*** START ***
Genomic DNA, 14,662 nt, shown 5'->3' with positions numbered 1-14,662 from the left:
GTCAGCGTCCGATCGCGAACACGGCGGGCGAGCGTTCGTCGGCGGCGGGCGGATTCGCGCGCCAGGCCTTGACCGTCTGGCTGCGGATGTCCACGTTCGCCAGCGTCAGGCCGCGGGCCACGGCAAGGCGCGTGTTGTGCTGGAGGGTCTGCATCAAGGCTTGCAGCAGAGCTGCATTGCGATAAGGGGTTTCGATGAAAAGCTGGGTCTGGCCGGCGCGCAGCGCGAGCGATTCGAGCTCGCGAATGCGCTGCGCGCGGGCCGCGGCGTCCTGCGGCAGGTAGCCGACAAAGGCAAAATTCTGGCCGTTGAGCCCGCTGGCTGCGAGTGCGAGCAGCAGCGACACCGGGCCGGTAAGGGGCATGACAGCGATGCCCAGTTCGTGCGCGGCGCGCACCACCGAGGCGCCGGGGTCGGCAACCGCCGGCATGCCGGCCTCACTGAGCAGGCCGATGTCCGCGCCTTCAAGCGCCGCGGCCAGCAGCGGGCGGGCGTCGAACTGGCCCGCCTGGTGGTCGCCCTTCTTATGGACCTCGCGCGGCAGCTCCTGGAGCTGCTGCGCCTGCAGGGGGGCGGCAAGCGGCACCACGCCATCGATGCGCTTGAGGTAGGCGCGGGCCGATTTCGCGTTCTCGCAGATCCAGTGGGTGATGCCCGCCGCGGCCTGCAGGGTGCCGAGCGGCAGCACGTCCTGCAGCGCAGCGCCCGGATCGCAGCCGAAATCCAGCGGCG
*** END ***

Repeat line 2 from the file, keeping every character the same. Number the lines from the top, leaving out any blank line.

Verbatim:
GTCAGCGTCCGATCGCGAACACGGCGGGCGAGCGTTCGTCGGCGGCGGGCGGATTCGCGCGCCAGGCCTTGACCGTCTGGCTGCGGATGTCCACGTTCGCCAGCGTCAGGCCGCGGGCCACGGCAAGGCGCGTGTTGTGCTGGAGGGTCTGCATCAAGGCTTGCAGCAGAGCTGCATTGCGATAAGGGGTTTCGATGAAAAGCTGGGTCTGGCCGGCGCGCAGCGCGAGCGATTCGAGCTCGCGAATGCGCTGCGCGCGGGCCGCGGCGTCCTGCGGCAGGTAGCCGACAAAGGCAAAATTCTGGCCGTTGAGCCCGCTGGCTGCGAGTGCGAGCAGCAGCGACACCGGGCCGGTAAGGGGCATGACAGCGATGCCCAGTTCGTGCGCGGCGCGCACCACCGAGGCGCCGGGGTCGGCAACCGCCGGCATGCCGGCCTCACTGAGCAGGCCGATGTCCGCGCCTTCAAGCGCCGCGGCCAGCAGCGGGCGGGCGTCGAACTGGCCCGCCTGGTGGTCGCCCTTCTTATGGACCTCGCGCGGCAGCTCCTGGAGCTGCTGCGCCTGCAGGGGGGCGGCAAGCGGCACCACGCCATCGATGCGCTTGAGGTAGGCGCGGGCCGATTTCGCGTTCTCGCAGATCCAGTGGGTGATGCCCGCCGCGGCCTGCAGGGTGCCGAGCGGCAGCACGTCCTGCAGCGCAGCGCCCGGATCGCAGCCGAAATCCAGCGGCG